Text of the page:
James Madison Papers

To James Madison from John Page, 7 April 1801

From John Page

Rosewell Apl. 7th 1801.

My dear Sir

I return you my best Thanks for your Friendly Answer to my Letter.1

I heartily condole with you on the Death of your Father, a Circumstance but lately made known to me: and lament the bad State of your Health. But I sincerely hope that you will be soon restored to perfect Health, and that no Circumstance may occur to interrupt you in the Exercise of the Office, in which every Friend of yours and of the United States wished to see you placed.

We rejoice with sincere, but dignified and well regulated Expressions of Joy, at the late happy Triumphs of the republican Cause here, and at the Confusion and overthrow of the formidable Combination in Europe of its imperial Enemies. Both Whigs and Tories, I am told, have expressed their Approbation of the President’s Address, and Creed. I have declared it to be the Creed of the true holy catholic Church, and truely apostolical; as it is the Creed which the Apostles might have taught, had they, like so many modern Apostles, been permitted to meddle with the Affairs of this World, and its Forms of Government; it being so admirably calculated to bring into general and national Use and Practice the benevolent Precepts of the Gospel. The principal Leaders of the late Federal Faction seem still very anxious to thrust Federalists as they call them into Seats in Congress. Which proves, that they still meditate Mischief. For they formerly declared that the Views and Measures of the Administration, or of Government, as they termed it, ought to be supported by Congress; and that therefore, no one opposed to those Views and Measures, ought ever to be elected to serve in Congress: seeing that Persons so opposed must from the Nature of Man embarrass Government and excite Discontents leading to Confusion, Insurrection and Anarchy. And the active long winded Speaker and everlasting scribbling Tool of the Arch-Leader, has declared to his late Constituents,2 that the Federalists “who have hitherto conducted the Affairs of this Government, have left an easy Task to their successors. Every thing has been done to their Hands, in spite of their constant and violent Opposition”—“all that is required of them is, to preserve things in their present State; to keep up the Fences which have been made on the Farm, to prevent the Buildings which have been erected from falling down, through want of repair; and to keep the Fields from being over-run by Briars and Weeds. In this respect their Task is easy. In another it is hard indeed. For should they by their Rashness, their Feebleness, or their Folly destroy the fair Fabric of national Happiness, which their Predecessors have erected; should they embroil the Nation unnecessarily with its Neighbours, or suffer to fall into ruin those domestic Establishments which have bestowed upon it such unexampled Prosperity, the day of Account and Retribution will come, and a dreadful day it will be.” Here then you see the Necessity, in the Opinion of staunch Feds, of keeping in Congress at least a sufficient Number of their Party to watch the Conduct of the Anti-feds or Democrats; to see whether they will “keep up the Fences,” keep down the Briars and do all things according to the true federal Plan; and on the first Deviation therefrom to cry out for the Retribution, and to fix on the dreadful Day of Account: in short to produce that opposition to Govt. which they vainly hope will produce Discontent and Insurrection, and which they as vainly hope would be supported by powerful Assistance from those “Neighbours” with whom they have been so much afraid of being “embroiled.” I have taken the Liberty of making these Remarks because I really think it worth your Trouble to watch the Machinations of that restless, active implacable Enemy of our President and of his Principles of Government. I wish every possible Encouragement may be given by Govt. to such vigilant and enlightened Editors of News-papers as have ably supported the republican Cause, and in Defiance of the Terrors of the Sedition Act, and the seducing Arts of a corrupt and corrupting Administration, boldly exposed to public View both the Errors and Vices of the Leaders of a detestable Faction. Would you believe that some well meaning People had been induced to believe that the late Insurrection of Slaves at Richmond would not have happened had not the Army been disbanded, and that therefore a standing Army is or ought to be a desireable Object to Citizens of the Southern States? These good People or some of them at least have been since led to suspect that an Insurrection in these States, and particularly in this, which was denounced by P——t Adams as having Faction in it which deserved to be humbled in the dust &c, would be a more desireable Object to certain friends of energetic Government, and its support, a Standing Army, than such an Army ought to be even to a South Carolinian. But I am again runing on beyond the Bounds I had prescribed to myself in a Letter to you.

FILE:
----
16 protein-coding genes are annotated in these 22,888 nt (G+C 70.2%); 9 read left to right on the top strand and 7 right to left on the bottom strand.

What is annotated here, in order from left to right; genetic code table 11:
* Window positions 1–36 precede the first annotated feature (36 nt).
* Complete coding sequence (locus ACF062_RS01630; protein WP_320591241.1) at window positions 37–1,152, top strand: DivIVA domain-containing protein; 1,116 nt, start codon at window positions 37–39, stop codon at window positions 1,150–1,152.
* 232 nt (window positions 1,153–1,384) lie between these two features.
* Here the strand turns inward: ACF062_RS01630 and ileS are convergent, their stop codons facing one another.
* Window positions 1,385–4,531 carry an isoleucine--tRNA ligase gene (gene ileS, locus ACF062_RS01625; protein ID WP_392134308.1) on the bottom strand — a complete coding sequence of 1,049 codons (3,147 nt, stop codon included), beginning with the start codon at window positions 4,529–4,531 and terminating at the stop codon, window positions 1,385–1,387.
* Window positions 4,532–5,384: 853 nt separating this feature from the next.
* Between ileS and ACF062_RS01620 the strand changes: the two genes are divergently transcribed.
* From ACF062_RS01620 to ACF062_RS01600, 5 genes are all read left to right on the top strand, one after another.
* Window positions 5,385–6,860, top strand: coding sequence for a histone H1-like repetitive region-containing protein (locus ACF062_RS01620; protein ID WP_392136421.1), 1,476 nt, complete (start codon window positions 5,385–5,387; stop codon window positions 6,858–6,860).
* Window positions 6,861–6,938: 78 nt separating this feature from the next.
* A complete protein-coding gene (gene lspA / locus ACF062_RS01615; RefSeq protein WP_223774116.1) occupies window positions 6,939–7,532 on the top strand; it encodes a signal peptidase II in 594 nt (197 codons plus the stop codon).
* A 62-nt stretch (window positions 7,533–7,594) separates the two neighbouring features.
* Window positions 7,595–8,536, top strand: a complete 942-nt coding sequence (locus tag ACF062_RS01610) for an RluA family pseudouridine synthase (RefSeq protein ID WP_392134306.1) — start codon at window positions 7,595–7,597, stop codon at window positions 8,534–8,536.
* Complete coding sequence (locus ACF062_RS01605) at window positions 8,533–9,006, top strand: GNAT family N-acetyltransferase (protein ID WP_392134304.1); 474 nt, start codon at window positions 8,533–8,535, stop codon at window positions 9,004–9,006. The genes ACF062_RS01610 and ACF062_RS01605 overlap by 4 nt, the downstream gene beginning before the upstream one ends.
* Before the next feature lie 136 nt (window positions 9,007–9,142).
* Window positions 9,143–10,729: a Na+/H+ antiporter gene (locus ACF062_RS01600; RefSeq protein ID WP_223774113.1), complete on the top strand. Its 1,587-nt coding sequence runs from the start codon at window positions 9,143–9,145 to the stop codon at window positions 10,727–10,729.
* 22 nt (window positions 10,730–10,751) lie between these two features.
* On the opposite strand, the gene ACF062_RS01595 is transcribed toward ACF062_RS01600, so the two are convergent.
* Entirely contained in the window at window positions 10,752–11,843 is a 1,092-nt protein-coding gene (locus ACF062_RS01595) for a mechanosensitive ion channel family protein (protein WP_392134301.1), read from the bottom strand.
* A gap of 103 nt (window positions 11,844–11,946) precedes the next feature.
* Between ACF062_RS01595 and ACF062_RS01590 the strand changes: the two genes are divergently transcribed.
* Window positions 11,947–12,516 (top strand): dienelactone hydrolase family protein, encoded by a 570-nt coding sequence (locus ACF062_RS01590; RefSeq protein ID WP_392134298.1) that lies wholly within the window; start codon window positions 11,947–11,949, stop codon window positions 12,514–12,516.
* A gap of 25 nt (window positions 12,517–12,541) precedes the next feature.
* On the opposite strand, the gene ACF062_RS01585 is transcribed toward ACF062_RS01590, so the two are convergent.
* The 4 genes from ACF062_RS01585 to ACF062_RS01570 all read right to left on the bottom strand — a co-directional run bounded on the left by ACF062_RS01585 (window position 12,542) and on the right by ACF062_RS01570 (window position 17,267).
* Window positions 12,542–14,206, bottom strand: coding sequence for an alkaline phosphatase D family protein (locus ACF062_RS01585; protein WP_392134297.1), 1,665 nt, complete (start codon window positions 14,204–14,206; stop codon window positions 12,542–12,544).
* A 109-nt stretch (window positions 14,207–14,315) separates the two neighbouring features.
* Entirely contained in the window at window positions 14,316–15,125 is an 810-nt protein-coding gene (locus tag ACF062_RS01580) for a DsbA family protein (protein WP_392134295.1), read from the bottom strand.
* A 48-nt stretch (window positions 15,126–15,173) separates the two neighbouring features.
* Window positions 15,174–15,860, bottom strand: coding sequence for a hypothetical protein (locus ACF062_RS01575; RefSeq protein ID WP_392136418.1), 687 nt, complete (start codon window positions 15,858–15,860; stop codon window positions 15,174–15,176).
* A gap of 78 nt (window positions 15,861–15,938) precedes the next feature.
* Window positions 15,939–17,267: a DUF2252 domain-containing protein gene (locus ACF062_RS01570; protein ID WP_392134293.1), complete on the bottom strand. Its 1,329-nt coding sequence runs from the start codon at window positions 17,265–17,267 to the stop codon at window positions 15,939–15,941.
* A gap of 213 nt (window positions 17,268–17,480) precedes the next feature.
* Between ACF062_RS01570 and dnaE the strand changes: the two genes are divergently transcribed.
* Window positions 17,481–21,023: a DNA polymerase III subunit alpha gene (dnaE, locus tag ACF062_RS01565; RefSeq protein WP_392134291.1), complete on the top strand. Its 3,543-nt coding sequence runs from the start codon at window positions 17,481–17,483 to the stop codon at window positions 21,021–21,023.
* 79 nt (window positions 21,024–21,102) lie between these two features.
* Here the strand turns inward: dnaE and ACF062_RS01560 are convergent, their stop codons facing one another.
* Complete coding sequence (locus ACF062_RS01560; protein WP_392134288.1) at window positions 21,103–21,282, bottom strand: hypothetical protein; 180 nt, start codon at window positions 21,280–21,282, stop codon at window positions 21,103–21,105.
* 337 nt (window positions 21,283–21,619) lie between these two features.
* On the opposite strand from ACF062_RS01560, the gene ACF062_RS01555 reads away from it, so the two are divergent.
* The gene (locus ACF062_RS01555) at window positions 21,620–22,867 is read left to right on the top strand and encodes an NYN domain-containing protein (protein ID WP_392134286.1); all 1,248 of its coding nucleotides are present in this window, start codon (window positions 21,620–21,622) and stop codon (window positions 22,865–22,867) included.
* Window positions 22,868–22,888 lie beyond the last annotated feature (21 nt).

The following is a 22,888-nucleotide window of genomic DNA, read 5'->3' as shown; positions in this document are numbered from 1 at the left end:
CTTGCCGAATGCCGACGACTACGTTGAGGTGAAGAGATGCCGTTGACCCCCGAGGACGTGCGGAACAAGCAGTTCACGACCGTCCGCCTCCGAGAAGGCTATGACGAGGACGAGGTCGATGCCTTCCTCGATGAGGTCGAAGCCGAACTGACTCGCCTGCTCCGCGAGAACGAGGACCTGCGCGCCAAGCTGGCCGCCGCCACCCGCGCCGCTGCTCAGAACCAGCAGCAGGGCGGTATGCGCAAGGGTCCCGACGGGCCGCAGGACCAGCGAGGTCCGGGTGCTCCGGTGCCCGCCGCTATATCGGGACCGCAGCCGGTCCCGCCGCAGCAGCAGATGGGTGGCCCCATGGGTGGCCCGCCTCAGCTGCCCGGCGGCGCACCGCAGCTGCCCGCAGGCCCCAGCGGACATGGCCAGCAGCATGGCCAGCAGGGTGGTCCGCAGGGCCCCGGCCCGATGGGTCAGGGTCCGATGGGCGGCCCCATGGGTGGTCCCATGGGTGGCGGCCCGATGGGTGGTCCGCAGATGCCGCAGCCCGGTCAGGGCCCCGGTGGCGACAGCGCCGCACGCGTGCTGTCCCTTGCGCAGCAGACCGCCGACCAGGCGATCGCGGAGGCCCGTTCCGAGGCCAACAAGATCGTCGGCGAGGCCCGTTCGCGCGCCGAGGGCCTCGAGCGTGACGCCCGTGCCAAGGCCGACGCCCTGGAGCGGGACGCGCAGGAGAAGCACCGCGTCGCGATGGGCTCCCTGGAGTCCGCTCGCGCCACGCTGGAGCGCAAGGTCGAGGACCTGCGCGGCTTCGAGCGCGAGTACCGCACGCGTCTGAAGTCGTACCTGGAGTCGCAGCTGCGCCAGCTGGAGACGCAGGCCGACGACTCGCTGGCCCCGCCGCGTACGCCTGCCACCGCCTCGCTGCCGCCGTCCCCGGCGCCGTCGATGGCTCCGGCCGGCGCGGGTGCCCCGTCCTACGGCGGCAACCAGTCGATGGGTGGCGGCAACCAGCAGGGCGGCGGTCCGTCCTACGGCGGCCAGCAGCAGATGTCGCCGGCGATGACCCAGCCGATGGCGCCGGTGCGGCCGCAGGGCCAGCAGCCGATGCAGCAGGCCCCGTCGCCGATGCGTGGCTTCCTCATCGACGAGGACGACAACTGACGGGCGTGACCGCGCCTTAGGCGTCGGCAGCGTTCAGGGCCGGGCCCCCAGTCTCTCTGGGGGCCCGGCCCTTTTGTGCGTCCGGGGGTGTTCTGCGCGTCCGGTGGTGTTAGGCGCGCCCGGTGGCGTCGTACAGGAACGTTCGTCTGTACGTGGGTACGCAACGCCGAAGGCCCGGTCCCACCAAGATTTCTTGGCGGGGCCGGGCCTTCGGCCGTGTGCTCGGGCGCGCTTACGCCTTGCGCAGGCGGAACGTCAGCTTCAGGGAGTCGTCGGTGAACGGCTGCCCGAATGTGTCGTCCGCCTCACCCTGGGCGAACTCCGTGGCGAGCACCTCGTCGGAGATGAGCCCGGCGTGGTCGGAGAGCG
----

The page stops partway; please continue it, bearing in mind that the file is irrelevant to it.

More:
Mrs. Page is thankful to you and Mrs. Madison for your kind remembrance of her when she deserved to be forgotten—but she declares that various Accidents have happened which deprived her of the Pleasure she had promised herself in writing to Mrs. Madison, but that she will certainly send her a Letter by the next Post. She unites with me in presenting to you both, our best Wishes and Assurances of our Esteem and Affection. I am dear Sir your Friend

John Page.3


Whenever you may find leisure to favour me with a line direct to me near Gloucester Court House; or near York, but not to Wmsburg.

J. P.

Index Entries